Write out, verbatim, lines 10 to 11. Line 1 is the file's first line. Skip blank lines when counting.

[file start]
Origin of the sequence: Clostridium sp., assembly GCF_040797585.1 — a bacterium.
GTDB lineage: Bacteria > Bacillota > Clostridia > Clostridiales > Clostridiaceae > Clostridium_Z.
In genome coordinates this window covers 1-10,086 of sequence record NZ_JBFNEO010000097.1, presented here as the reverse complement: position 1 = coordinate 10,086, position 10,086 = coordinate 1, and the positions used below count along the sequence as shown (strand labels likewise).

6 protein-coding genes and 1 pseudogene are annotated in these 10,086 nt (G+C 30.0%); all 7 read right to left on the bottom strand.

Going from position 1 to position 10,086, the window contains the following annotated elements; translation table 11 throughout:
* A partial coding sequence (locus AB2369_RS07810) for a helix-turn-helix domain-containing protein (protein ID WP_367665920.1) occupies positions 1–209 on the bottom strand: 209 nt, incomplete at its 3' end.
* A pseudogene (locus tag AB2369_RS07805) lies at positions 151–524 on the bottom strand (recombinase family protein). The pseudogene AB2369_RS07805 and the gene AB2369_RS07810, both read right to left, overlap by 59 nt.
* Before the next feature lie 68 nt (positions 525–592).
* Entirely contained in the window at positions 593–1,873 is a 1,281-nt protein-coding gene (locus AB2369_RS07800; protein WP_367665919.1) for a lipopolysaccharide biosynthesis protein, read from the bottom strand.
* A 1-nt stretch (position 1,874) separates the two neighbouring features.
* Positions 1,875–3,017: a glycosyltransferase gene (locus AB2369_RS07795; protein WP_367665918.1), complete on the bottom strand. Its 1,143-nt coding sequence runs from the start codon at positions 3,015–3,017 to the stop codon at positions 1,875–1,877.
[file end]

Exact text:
* A 1-nt stretch (position 1,874) separates the two neighbouring features.
* Positions 1,875–3,017: a glycosyltransferase gene (locus AB2369_RS07795; protein WP_367665918.1), complete on the bottom strand. Its 1,143-nt coding sequence runs from the start codon at positions 3,015–3,017 to the stop codon at positions 1,875–1,877.